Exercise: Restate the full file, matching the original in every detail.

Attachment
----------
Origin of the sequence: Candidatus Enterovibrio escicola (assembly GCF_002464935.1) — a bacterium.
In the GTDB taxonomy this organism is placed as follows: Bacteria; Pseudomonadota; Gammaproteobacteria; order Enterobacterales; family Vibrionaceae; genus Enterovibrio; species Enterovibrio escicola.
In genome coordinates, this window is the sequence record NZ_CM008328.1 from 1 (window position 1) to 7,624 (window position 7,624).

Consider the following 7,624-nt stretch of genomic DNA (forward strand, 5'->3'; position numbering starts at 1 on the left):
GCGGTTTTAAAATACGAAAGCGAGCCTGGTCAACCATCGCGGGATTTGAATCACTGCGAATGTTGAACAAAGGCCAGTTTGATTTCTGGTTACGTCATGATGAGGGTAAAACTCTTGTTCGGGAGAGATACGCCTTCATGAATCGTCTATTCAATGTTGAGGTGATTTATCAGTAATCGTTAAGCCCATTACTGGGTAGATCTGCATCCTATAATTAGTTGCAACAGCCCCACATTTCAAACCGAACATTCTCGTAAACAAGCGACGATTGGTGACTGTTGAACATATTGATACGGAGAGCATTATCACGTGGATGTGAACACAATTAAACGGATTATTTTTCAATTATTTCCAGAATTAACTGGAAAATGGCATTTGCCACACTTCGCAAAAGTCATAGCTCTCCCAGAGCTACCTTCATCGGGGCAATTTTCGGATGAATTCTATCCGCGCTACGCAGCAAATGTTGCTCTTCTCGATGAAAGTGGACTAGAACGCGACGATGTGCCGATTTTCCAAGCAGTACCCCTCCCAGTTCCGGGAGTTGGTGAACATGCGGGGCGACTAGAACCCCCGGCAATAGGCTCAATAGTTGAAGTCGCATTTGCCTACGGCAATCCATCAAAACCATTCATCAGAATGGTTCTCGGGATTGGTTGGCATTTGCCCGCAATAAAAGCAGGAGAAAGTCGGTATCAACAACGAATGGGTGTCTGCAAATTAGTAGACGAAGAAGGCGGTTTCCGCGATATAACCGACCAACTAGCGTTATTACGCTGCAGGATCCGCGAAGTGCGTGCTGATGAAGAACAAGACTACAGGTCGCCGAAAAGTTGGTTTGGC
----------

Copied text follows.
Origin of the sequence: Candidatus Enterovibrio escicola (assembly GCF_002464935.1) — a bacterium.
In the GTDB taxonomy this organism is placed as follows: Bacteria; Pseudomonadota; Gammaproteobacteria; order Enterobacterales; family Vibrionaceae; genus Enterovibrio; species Enterovibrio escicola.
In genome coordinates, this window is the sequence record NZ_CM008328.1 from 1 (window position 1) to 7,624 (window position 7,624).

Consider the following 7,624-nt stretch of genomic DNA (forward strand, 5'->3'; position numbering starts at 1 on the left):
GCGGTTTTAAAATACGAAAGCGAGCCTGGTCAACCATCGCGGGATTTGAATCACTGCGAATGTTGAACAAAGGCCAGTTTGATTTCTGGTTACGTCATGATGAGGGTAAAACTCTTGTTCGGGAGAGATACGCCTTCATGAATCGTCTATTCAATGTTGAGGTGATTTATCAGTAATCGTTAAGCCCATTACTGGGTAGATCTGCATCCTATAATTAGTTGCAACAGCCCCACATTTCAAACCGAACATTCTCGTAAACAAGCGACGATTGGTGACTGTTGAACATATTGATACGGAGAGCATTATCACGTGGATGTGAACACAATTAAACGGATTATTTTTCAATTATTTCCAGAATTAACTGGAAAATGGCATTTGCCACACTTCGCAAAAGTCATAGCTCTCCCAGAGCTACCTTCATCGGGGCAATTTTCGGATGAATTCTATCCGCGCTACGCAGCAAATGTTGCTCTTCTCGATGAAAGTGGACTAGAACGCGACGATGTGCCGATTTTCCAAGCAGTACCCCTCCCAGTTCCGGGAGTTGGTGAACATGCGGGGCGACTAGAACCCCCGGCAATAGGCTCAATAGTTGAAGTCGCATTTGCCTACGGCAATCCATCAAAACCATTCATCAGAATGGTTCTCGGGATTGGTTGGCATTTGCCCGCAATAAAAGCAGGAGAAAGTCGGTATCAACAACGAATGGGTGTCTGCAAATTAGTAGACGAAGAAGGCGGTTTCCGCGATATAACCGACCAACTAGCGTTATTACGCTGCAGGATCCGCGAAGTGCGTGCTGATGAAGAACAAGACTACAGGTCGCCGAAAAGTTGGTTTGGC